Richland Nuclear Plant Running
by Annette Cary
"We're really lucky in the Northwest. There's a lot of options," he said.
The nuclear power plant near Richland began supplying the regional power grid Saturday afternoon after being shut down for nearly 13 days.
Energy Northwest's Columbia Generating Station was shut down by operators Aug. 20 when an air removal valve in the plant's turbine building closed, causing a loss of vacuum pressure in the system that turns steam back into water for reuse at the plant.
As part of the shutdown, a supporting cooling system was turned on. Because of recent maintenance work on the supporting system, small amounts of iron entered the reactor water circulation system.
The amounts were at parts per billion, said Energy Northwest spokesman Mike Paoli.
"Reactor cooling water, however, requires the purest water chemistry possible for nuclear fuel efficiency and plant performance," he said.
Even trace amounts can cause the fuel in the reactor's core to heat up when the iron adheres to the fuel rods. It can lead to decreased performance or damage the fuel rods.
The valve was quickly fixed, and most of the 13-day shutdown was used to filter the iron out of the reactor water system.
Workers were increasing power generation gradually on Sunday.
The plant was at 65 percent power at about 5 a.m. and had reached 85 percent by noon.
Workers were continuing to filter the reactor water circulation system as power increased.
At part of reactor's generation process, 80,000 gallons of water flow through nuclear fuel rods, which boil the water into steam. The steam turns a series of turbines to generate up to 1,207 gross megawatts of power.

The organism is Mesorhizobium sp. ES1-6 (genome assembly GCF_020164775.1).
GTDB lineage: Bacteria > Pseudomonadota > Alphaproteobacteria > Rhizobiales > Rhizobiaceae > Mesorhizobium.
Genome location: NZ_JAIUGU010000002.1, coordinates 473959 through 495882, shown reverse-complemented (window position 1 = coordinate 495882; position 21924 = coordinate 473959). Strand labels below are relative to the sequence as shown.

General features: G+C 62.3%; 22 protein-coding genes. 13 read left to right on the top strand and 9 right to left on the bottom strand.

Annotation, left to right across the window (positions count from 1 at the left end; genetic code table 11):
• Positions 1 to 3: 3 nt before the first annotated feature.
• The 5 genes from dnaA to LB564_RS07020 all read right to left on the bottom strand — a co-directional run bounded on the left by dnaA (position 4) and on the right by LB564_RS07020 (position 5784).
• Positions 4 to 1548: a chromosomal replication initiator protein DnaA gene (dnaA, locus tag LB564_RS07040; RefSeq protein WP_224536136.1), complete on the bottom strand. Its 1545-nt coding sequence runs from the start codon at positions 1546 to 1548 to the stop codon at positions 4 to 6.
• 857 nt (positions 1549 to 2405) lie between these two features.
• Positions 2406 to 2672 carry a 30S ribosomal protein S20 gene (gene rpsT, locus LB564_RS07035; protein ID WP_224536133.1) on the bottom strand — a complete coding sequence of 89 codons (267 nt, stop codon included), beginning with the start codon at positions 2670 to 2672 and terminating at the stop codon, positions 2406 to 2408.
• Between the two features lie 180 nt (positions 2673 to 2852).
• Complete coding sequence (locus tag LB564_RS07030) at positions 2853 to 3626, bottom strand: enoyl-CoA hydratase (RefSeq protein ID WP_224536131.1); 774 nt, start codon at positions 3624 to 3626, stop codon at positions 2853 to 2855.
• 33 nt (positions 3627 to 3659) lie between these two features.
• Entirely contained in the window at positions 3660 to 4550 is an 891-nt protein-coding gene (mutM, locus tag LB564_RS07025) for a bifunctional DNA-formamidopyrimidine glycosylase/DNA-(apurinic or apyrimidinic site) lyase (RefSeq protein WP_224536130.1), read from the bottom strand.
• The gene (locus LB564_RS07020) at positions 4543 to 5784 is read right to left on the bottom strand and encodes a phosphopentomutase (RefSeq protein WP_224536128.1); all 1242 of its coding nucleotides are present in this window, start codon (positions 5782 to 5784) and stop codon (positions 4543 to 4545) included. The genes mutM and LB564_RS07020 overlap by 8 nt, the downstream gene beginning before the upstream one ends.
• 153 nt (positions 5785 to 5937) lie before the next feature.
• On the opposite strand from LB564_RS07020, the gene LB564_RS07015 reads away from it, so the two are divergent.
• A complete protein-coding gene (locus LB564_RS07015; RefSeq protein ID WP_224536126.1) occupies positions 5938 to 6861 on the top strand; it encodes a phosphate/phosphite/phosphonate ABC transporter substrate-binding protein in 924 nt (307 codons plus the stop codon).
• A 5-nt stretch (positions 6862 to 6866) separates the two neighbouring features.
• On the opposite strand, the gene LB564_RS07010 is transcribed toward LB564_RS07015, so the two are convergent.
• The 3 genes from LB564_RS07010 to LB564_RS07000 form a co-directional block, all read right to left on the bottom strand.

The steam is then condensed back into water and returned to the reactor to repeat the boiling process.
Before the shutdown the plant set a record for power generation in July, after improvements were made during a planned spring refueling and maintenance outage.
Early in August, the Bonneville Power Administration asked Energy Northwest to avoid maintenance and surveillance activities as it braced for a region-wide heat wave and higher-than-usual demand for electricity to power air conditioners in the first week of the month.
Scott Simms, a BPA spokesman, said after the plant shut down Aug. 20 that the federal power agency remained in a strong position because of its diverse power portfolio and because 2017 has been a strong year for snowpack needed for hydro operations.
BPA purchases Columbia Generating Station electricity and distributes it to 92 public power agencies in the Northwest.
The reactor, the third largest generator of electricity in Washington state, can produce enough electricity to power a city the size of Seattle.
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